Researchers vs. Clarence Thomas
"Mismatch" theory is very popular with critics of affirmative action. It holds that beneficiaries of affirmative action who are admitted to more competitive colleges may do worse academically (and feel worse about themselves as a result) than if they enrolled at less selective colleges that wouldn't have considered their race or ethnicity. Critics of affirmative action like to cite the theory to show that eliminating the consideration of race from admissions decisions wouldn't just help white or Asian applicants, but would also help black and Latino students.
This week mismatch was cited in the Supreme Court -- even as new research questioned just the kind of analysis that appeared in Justice Clarence Thomas's concurring opinion Monday in the case involving the University of Texas at Austin's admissions policy. (The Supreme Court sent the case back to an appeals court for further review, and also set a high bar that the university must meet to defend its use of race.)
While Justice Thomas backed the conclusion of the majority opinion, he argued that the Supreme Court should have gone further, and barred colleges from considering race at all. And -- among other arguments -- he cited mismatch.
"While it does not, for constitutional purposes, matter whether the university’s racial discrimination is benign, I note that racial engineering does in fact have insidious consequences. There can be no doubt that the university’s discrimination injures white and Asian applicants who are denied admission because of their race. But I believe the injury to those admitted under the university’s discriminatory admissions program is even more harmful," Justice Thomas wrote. He cited, for example, the lower grade-point averages and SAT averages of black and Latino students, compared to white and Asian students. And he said that "tellingly" the university and other backers of affirmative action had failed to offer evidence that racial gaps were closed in college.
Justice Thomas added: "The university admits minorities who otherwise would have attended less selective colleges where they would have been more evenly matched. But, as a result of the mismatching, many blacks and Hispanics who likely would have excelled at less elite schools are placed in a position where under-performance is all but inevitable because they are less academically prepared than the white and Asian students with whom they must compete. Setting aside the damage wreaked upon the self-confidence of these overmatched students, there is no evidence that they learn more at the university than they would have learned at other schools for which they were better prepared. Indeed, they may learn less."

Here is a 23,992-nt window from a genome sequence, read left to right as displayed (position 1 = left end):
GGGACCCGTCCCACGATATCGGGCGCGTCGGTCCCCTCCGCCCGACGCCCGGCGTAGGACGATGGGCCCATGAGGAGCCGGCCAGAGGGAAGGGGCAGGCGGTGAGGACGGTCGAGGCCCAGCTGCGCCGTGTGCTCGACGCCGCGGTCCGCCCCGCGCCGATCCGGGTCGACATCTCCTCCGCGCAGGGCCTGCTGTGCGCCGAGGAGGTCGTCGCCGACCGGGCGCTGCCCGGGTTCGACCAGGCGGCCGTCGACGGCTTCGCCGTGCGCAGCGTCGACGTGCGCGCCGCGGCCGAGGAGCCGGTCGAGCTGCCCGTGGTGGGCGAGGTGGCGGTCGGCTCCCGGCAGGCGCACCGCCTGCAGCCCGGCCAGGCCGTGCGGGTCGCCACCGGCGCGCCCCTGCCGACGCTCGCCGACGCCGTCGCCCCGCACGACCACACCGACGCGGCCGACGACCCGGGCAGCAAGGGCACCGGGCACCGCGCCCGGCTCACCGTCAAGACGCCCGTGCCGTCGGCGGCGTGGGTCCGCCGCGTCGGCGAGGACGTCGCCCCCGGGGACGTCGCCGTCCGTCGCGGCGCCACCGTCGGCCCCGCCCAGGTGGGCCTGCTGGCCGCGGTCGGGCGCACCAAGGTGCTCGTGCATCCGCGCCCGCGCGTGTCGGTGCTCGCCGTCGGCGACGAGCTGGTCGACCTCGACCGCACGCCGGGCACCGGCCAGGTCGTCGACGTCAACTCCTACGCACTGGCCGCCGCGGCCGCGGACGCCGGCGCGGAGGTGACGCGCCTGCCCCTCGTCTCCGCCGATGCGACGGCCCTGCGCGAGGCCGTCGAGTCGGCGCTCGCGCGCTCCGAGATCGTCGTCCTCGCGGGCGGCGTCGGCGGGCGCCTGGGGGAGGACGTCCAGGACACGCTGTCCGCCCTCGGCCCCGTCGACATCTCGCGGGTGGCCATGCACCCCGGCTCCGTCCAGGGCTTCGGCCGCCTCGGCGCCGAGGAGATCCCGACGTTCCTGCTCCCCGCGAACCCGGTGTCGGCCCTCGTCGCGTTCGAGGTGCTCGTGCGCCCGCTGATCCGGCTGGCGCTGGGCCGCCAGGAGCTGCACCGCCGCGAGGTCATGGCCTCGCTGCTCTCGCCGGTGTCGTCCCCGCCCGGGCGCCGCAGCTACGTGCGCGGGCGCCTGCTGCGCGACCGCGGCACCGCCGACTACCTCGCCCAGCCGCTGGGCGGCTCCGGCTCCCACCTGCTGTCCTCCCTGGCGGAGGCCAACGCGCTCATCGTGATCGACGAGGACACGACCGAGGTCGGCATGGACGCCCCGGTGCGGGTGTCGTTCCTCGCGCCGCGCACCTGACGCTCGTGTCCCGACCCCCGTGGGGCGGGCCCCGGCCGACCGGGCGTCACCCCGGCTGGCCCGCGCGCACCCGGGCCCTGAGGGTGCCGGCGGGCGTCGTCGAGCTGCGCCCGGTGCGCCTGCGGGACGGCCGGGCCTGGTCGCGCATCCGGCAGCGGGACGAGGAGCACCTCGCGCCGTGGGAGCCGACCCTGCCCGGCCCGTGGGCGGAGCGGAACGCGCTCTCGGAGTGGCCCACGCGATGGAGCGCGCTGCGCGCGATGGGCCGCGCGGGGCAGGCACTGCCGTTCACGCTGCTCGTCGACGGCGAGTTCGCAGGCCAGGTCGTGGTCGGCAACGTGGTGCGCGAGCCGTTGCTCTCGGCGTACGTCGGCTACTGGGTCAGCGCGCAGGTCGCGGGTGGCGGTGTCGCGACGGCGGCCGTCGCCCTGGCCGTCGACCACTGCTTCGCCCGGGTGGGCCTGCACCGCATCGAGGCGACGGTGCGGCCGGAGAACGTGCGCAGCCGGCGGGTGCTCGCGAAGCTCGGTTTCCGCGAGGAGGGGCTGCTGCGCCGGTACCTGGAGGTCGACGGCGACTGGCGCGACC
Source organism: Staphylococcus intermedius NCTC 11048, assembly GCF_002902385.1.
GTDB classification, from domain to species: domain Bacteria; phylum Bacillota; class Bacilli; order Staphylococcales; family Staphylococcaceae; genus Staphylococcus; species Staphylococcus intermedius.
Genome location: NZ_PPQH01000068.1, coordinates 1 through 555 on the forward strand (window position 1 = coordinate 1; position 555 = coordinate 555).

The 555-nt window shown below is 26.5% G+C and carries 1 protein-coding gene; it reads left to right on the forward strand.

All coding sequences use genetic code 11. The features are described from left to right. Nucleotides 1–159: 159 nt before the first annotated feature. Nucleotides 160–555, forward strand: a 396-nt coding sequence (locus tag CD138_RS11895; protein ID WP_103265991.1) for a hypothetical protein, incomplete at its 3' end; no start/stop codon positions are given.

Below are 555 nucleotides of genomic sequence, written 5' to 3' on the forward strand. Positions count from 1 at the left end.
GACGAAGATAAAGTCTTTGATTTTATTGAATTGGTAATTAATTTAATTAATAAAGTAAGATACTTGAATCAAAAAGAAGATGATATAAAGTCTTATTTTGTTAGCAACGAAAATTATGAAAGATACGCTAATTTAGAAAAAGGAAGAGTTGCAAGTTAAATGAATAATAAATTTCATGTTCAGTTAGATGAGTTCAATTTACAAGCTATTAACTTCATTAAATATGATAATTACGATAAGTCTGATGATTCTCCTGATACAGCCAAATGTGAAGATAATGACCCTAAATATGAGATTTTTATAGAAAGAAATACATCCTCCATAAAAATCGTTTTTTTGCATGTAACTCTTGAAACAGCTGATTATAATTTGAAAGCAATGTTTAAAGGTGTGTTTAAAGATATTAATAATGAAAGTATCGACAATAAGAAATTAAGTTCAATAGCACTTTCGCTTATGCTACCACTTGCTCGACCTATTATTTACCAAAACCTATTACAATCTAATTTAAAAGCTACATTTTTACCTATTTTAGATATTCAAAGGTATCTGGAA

There is a body of research backing this point of view -- and books have charged that universities deny mismatch so that they can continue to defend affirmative action.
But on Tuesday, two researchers released a new study on mismatch that offered a very different take from that of Justice Thomas and other critics of affirmative action. These researchers -- using an unusual study pool of University of California students -- argue that mismatch is real, but that the supposedly mismatched students do quite well (and benefit from being at more competitive institutions). Further they argue that most of those who could be said to be mismatch students aren't black and Latino students, but white and Asian students -- and that the generally positive impacts of being mismatched apply to those of all racial and ethnic groups.
The research -- by Michal Kurlaender of the University of California at Davis and Eric Grodsky of the University of Wisconsin at Madison -- is forthcoming in the journal Sociology of Education.